Salim Al-Hassani

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Salim Al-Hassani (right) along with his colleague Ian Kendrick (in the middle) and a mosque volunteer at Sultanahmet Mosque of Istanbul

Salim T S Al-Hassani is Emeritus Professor of Mechanical Engineering and currently an Honorary Professorial Fellow at the Faculty of Humanities at the University of Manchester. He is Chairman of the Foundation of Science, Technology and Civilisation (FSTC),[1] founder of the academic portal www.MuslimHeritage.com;[2] and Chief Editor of the 1001 Inventions[3] touring exhibition, built as a global education initiative which includes a book,[4] award winning film[5] and teacher’s pack; and the Curriculum Enrichment company, CE4TF.[6]

Biography[edit]

Salim Al-Hassani was raised in Baghdad, but has lived, studied and worked in the UK since the early 1960s. He became Professor of Mechanical Engineering at University of Manchester Institute of Science and Technology (UMIST) in 1991 and was an acknowledged world expert in the decommissioning of offshore installations and in major plant-related accident investigations. He also researched into, and is widely published on, the computational modeling of biomedical processes.[7]

Since 1968, Professor Al-Hassani, has published over 200 papers in international journals and books. He has supervised 40 PhD students, 50 MSc students and numerous post-doctoral fellows from all parts of the world and holds patents on engineering.[8]

Over the past 20 years Al-Hassani’s interest has turned to promoting the cultural roots of science as a platform for community cohesion, intercultural appreciation and world peace. In order to do this, he has created a global movement aspiring to fill the 1000 years amnesia in our knowledge during the period commonly known as the Dark Ages, the Golden Age of the Muslim Civilisation, and to show their connectivity to present society.[9]

Now an Emeritus Professor of Mechanical Engineering and an Honorary Professorial Fellow at the School of languages, Linguistics and Cultures, Faculty of Humanities at the University of Manchester,[10] Al-Hassani’s work on the history of science and technology has earned him worldwide reputation.[11]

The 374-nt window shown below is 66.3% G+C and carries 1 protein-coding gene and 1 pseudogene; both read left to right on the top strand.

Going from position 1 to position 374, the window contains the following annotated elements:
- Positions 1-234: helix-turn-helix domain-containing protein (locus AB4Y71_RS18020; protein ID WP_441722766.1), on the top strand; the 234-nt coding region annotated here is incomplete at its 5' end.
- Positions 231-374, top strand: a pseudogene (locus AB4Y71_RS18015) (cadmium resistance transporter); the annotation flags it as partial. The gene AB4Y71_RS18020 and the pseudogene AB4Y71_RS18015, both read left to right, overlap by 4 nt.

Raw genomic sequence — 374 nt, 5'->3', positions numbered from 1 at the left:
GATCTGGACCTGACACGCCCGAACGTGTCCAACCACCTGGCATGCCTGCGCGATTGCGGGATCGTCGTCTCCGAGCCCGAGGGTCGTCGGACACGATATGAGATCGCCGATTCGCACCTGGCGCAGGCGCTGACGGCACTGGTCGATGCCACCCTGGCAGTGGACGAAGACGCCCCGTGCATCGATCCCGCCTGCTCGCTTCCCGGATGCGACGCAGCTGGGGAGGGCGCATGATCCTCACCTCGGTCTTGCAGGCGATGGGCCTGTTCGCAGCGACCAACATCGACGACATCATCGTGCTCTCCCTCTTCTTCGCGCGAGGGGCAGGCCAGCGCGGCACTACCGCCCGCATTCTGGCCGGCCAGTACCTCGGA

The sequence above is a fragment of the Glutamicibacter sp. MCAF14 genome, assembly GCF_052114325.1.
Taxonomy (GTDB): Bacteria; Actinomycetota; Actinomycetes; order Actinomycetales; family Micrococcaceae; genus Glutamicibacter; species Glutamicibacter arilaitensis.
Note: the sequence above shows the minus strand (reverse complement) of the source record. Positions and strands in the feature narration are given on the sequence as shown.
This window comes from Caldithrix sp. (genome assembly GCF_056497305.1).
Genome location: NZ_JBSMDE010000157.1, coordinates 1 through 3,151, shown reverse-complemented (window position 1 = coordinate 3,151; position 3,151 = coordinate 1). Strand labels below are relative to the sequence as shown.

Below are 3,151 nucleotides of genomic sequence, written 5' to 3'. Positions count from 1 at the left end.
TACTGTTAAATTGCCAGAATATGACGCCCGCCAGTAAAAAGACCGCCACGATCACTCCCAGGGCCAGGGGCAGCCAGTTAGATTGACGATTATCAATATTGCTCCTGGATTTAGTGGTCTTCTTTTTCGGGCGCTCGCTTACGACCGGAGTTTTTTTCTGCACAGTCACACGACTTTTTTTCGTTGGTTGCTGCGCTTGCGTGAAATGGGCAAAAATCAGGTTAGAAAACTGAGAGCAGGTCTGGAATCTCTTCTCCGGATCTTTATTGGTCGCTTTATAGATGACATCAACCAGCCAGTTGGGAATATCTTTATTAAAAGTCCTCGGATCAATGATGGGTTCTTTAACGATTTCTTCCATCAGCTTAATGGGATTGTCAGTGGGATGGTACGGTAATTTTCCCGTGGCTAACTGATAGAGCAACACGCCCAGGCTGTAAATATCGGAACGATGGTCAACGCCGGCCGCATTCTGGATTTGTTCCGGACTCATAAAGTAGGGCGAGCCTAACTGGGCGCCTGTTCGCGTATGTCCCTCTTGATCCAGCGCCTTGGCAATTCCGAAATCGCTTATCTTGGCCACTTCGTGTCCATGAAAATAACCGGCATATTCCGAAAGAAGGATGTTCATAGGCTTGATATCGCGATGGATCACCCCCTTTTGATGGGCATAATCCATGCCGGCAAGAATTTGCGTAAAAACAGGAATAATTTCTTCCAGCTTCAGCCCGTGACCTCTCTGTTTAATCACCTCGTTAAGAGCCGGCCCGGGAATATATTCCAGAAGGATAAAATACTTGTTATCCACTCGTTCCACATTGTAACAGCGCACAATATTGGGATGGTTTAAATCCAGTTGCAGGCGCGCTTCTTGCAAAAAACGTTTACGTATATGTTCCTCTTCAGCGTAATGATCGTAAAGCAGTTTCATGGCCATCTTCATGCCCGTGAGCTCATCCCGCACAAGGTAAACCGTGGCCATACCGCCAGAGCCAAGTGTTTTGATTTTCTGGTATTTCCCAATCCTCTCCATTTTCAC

Work on Muslim Heritage[edit]

Al-Hassani established, and is Honorary President of, the Foundation for Science Technology and Civilisation, UK (FSTC Ltd). Through FSTC his work promoting the cultural roots of science, and especially that of the Muslim Civilisation, has spread across the globe with initiatives such as www.muslimheritage.com and the 1001 Inventions global education initiative and more recently the Curriculum Enrichment for the Future (CE4tF).

He made his mark by utilising applied modern engineering analysis to recreate, in virtual 3D space, ancient machines, especially those invented during the Golden Age such as the machines of Al-Jazari and Taqi al-Din.[12][13][14]

Al-Hassani has authored and edited more than 300 publications on Muslim Heritage, including the book 1001 Inventions: Muslim Heritage in our World.[15] This book is considered to be essential reading for all those interested to learn about the role of Muslim inventions in today’s schools, universities, homes, hospitals, markets, cities, world and universe.[16]